It’s past 40 degree Celsius, and these villagers are living without electricity for seven months now

The local transformer was damaged by lightening but was never replaced or repaired.
The mercury regularly touches 43-44 degree Celcius in these areas of West Midnapore and living for months without electricity has caused extreme hardships for the villagers.(HT Photo)
The mercury regularly touches 43-44 degree Celcius in these areas of West Midnapore and living for months without electricity has caused extreme hardships for the villagers.(HT Photo)
Updated on May 20, 2017 04:17 PM IST
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Hindustan Times | ByKoushik Dutta

Spiders have started spinning webs in the electric fans in this village. During daytime the mercury climbs well past 40 degree Celsius but more than 1,000 residents of Karmashole village near Largarh can’t switch on the fans, nor can they switch on lights after dark.

The pump sets essential for irrigation in these parched lands can’t be operated either. The villagers have to visit the nearest village in Lalgarh about 5 km away to charge their phones.

Read: HT Special | Life on the periphery: In Morni, life without light

Life changed for the villagers seven months ago when the transformer was damaged by lightening. It has not been repaired since.

Karmashole is located at the heart of what was once a Maoist fortress. At a spot close to the village, in October 2010, rebel leader Kishenji released police officer Atindranath Dutta who was abducted and held in custody for a few days. (HT Photo)
Karmashole is located at the heart of what was once a Maoist fortress. At a spot close to the village, in October 2010, rebel leader Kishenji released police officer Atindranath Dutta who was abducted and held in custody for a few days. (HT Photo)

The villagers are tribals. Almost everybody is a daily wage earner. Locals said that the power department officials are not eager to repair, or replace, the transformer because most of them failed to clear their electricity dues. Locals also told HT that they informed the state-run utility officials that they are ready to pay their dues in instalments.

“I have narrated our problem to Amulya Maity, who looks after the power department of West Midnapore Zilla Parishad. I have also told him that villagers are ready to pay up in instalments. But the transformer needs to be replaced immediately as the suffering has peaked with the rising mercury,” Sanatan Mahato, a local gram panchayat member told HT.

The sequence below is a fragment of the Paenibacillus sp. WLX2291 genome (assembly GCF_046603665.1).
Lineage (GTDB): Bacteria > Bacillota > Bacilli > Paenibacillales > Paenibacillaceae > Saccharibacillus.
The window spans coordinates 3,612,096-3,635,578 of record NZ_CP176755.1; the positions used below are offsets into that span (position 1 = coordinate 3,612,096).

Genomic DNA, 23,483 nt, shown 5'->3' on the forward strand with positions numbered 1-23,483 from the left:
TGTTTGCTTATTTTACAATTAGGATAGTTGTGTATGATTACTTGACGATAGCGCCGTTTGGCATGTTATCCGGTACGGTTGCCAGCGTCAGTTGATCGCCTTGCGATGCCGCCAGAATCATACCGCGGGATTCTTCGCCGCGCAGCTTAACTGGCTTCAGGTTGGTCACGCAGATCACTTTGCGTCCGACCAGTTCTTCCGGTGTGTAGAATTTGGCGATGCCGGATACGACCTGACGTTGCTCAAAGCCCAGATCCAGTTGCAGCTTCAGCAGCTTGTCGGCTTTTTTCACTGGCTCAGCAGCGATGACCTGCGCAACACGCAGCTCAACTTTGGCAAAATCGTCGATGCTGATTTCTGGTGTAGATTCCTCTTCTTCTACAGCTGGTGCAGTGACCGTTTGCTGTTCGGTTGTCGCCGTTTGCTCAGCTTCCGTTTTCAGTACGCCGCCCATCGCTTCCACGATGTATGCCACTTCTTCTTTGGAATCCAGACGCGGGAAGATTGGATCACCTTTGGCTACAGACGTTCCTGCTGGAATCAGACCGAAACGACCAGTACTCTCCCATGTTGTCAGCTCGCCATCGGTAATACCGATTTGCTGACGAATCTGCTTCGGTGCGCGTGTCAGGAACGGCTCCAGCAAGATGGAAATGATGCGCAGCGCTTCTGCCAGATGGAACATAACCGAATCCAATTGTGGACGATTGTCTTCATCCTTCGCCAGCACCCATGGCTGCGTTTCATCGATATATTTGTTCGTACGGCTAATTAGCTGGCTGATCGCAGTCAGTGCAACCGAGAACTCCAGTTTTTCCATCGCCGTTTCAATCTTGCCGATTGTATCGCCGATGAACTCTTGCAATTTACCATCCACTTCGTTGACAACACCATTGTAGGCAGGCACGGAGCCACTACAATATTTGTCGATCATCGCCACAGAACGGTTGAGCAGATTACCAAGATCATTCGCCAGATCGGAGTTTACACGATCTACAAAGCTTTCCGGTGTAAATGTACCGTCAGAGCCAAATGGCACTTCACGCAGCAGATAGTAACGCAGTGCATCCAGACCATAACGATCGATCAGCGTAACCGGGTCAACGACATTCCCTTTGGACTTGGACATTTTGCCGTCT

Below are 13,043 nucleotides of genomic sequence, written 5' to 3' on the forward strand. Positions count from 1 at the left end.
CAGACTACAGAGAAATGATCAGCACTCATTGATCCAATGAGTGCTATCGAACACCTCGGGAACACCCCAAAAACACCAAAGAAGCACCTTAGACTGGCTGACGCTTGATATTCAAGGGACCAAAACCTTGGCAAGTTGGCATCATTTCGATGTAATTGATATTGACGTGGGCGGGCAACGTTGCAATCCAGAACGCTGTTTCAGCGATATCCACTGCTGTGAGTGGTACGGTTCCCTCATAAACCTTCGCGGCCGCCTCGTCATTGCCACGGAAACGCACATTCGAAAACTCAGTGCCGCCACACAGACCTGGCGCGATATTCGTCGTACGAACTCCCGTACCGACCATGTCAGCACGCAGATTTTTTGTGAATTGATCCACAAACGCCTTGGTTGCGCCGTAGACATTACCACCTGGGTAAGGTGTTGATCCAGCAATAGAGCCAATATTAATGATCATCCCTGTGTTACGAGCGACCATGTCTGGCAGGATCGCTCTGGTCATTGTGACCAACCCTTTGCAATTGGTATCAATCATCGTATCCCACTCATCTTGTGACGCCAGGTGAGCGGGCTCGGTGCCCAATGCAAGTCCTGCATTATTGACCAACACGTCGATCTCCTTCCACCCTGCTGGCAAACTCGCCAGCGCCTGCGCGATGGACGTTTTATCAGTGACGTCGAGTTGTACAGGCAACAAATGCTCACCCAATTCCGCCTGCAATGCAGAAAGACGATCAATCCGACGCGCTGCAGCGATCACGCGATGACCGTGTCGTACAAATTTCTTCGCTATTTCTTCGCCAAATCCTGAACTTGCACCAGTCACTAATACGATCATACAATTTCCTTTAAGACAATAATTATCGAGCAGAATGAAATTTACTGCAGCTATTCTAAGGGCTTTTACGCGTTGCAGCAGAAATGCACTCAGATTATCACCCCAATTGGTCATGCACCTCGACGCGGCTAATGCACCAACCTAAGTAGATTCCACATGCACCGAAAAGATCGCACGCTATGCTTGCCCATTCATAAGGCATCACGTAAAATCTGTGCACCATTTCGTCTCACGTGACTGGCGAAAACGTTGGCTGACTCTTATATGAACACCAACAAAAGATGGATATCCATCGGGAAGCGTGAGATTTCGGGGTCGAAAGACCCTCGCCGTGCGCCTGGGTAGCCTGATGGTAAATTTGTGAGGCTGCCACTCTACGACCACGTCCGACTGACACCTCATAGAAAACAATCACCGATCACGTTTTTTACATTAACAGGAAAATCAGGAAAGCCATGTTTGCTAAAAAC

Read: No electricity, no network, no money: Battered Tamil Nadu struggles post cyclone Vardah

“We requested the power department many times earlier, but they did not take any step,” Mahato alleged.

To add to the woes of the villagers, norwesters have not been frequent in these areas. To escape the heat, many villagers are leaving their homes frequently taking refuge under trees.

Maity admitted the hardships. “It’s a fact that the locals of the village are suffering without electricity. But there is this problem of outstanding bills. After the request of the villagers and the gram panchayat member, I have asked the power department officials to realize the arrears in instalments and replace the transformer. I hope the work will be done shortly,” Maity told HT.

Karmashole is about 150 km away from Kolkata is at the heart of what is famous as Jangalmahal in West Bengal, the forested area spread over the districts of West Midnapore, Purulia and Bankura where the writ of the Maoists ran. On a night of October 2010, at a spot close to this village Maoist leader Kishenji released police officer Atindranath Ghosh after he was abducted and held for three days by the rebels.

Ironically in this former red zone, there has been no agitation by the villagers despite the prolonged hardships.

Agriculture is suffering terribly as irrigation depends on pump sets here. All 300 households in the area are dependent on this transformer.

“Everyone in the village is suffering due to scorching heat, but the aged and the children are suffering more. The students can’t study after dark as they have to depend only on kerosene lamps,” said Dulki Mahato, a local.

“We are poor. Most of the people are daily wage earners. We never refused to pay bills. But we need some time to pay up,” she added.

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